Other trends for 2011 include:
2) The major labels lose even more influence, but don't go away. They'll always be needed for what they do best - taking a successful artist and making them a superstar.
3) A new generation of record label will emerge, helmed by music entrepreneurs like those in the 50's and 60's. These entrepreneurs are part of their audience, love the same music, and are as far away from corporate execs as you can get.
4) The album continues to lose ground. It’s no longer a total listening experience, so the listening consumer cherry-picks the best songs as a result. This trend will eventually reverse, but not in 2011.
5) Music subscription will finally reach critical mass as consumers realize its benefits and more services become available (iTunes subscription perhaps?).
You should follow me on Twitter for daily news and updates on production and the music business.

Check out my Big Picture blog for discussion on common music, engineering and production tips and tricks.

Tuesday, December 21, 2010

When 2.5 Million Twitter Followers Doesn't Result In Sales

Soulja Boy is one of the most prolific Twitter users of any music celebrity. It's nothing for him to tweet 15 to 20 times a day, and sometimes as many as 70! As a result, he's amassed over 2.5 Twitter followers, an impressive amount by any stretch of the imagination, and a is study in fan communication.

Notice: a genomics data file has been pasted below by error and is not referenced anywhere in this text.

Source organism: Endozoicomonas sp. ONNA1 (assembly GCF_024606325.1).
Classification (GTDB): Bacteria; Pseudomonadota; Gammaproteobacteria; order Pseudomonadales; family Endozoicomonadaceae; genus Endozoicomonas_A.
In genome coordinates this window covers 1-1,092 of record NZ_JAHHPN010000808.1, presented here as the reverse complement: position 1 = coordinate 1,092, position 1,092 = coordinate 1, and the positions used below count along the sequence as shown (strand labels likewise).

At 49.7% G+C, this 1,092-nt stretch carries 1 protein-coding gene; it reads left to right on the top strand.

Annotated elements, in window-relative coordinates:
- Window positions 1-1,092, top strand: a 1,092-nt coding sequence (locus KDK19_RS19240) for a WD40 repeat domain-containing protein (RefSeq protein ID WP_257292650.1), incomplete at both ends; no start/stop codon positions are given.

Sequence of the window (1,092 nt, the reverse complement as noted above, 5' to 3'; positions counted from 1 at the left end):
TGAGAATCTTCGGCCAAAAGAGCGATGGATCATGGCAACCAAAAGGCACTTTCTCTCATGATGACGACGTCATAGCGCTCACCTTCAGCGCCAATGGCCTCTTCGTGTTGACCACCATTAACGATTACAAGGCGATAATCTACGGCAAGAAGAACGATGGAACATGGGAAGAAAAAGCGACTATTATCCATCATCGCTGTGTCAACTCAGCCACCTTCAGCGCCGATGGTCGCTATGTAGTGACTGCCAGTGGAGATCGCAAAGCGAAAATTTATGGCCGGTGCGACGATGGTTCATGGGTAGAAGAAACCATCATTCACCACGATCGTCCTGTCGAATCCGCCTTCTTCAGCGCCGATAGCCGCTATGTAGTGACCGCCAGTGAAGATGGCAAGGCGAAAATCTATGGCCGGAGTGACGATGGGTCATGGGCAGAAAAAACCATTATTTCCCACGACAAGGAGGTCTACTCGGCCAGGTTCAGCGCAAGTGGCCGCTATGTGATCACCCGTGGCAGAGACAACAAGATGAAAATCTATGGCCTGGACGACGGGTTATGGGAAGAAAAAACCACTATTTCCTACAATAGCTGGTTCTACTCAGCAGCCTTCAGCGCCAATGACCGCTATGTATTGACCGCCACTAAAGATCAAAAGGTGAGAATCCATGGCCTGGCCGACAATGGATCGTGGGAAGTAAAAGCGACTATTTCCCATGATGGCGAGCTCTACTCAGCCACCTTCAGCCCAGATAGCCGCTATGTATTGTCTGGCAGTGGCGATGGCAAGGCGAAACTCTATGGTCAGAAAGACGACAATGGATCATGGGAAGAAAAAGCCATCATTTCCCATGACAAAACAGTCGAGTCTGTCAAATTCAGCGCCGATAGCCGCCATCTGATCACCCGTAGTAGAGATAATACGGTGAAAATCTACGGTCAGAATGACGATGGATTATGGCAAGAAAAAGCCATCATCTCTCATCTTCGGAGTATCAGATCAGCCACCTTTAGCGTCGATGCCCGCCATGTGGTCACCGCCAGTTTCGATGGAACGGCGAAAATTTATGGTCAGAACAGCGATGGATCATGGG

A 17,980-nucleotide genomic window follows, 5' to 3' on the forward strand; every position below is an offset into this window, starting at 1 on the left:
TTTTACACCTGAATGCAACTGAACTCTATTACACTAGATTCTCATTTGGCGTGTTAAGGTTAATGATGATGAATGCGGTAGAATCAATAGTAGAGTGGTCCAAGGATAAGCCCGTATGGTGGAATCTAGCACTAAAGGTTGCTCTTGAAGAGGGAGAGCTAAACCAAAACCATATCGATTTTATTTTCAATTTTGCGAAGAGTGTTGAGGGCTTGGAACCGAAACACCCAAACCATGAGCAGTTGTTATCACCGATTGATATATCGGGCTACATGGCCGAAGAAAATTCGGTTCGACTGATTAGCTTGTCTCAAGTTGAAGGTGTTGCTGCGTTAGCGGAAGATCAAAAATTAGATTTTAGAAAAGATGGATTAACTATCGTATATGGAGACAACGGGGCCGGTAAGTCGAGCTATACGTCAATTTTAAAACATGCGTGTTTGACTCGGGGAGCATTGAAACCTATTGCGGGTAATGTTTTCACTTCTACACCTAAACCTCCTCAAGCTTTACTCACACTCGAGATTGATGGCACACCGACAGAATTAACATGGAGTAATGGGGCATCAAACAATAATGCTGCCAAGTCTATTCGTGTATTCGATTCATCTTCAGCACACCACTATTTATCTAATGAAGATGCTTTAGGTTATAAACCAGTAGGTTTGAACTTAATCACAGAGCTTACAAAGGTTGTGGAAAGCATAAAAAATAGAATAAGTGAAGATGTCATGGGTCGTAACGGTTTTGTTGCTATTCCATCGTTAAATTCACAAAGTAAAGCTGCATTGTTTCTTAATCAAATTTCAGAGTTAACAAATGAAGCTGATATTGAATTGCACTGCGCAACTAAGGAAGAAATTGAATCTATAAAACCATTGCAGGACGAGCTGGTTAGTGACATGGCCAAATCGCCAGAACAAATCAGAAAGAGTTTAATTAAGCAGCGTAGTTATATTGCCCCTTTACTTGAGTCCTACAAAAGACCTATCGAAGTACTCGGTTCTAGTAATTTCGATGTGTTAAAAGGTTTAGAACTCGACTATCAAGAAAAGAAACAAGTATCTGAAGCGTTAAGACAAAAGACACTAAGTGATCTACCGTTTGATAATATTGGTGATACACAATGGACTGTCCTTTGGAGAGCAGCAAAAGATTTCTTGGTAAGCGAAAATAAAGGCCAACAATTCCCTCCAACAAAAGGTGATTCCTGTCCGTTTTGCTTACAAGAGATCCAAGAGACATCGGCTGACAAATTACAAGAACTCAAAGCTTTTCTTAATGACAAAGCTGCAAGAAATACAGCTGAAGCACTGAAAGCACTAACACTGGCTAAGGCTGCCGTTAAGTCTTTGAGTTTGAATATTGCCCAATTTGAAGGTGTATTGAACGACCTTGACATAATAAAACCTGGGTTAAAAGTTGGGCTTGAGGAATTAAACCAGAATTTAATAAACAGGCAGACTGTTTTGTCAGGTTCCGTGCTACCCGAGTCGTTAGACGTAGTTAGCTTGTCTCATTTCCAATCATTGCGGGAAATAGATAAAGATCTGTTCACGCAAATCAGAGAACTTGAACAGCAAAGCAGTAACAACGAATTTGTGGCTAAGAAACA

While this has helped Soulja Boy sell singles ("Crank Dat (Soulja Boy)" is the 14th best selling download of all time at 4.5 million), his massive Twitter following hasn't helped when it comes to album sales. In its first week after release he sold only 13,000 (11k physical and 2k digital) of his new album "DeAndre Way."

SB appeared to do everything right in terms of promotion. He kept his fans engaged, tweeted daily about the album's availability, and included an iTunes link. Yet even his first single from the album, "Pretty Boy Swag," sold below expectations, although at 590,000 downloads, it seems pretty good to me.

So what went wrong? Here's what I think.

1) As I discussed in my post last week, "6 Reasons Why The Album Format Died," it's likely that Soulja Boy's audience does not buy albums, even from someone they like.

2) Could it be that the audience just doesn't like Soulja Boy's new music? We've seen time and time again, that all the promotion and fan engagement in the world just won't sell something that no one wants.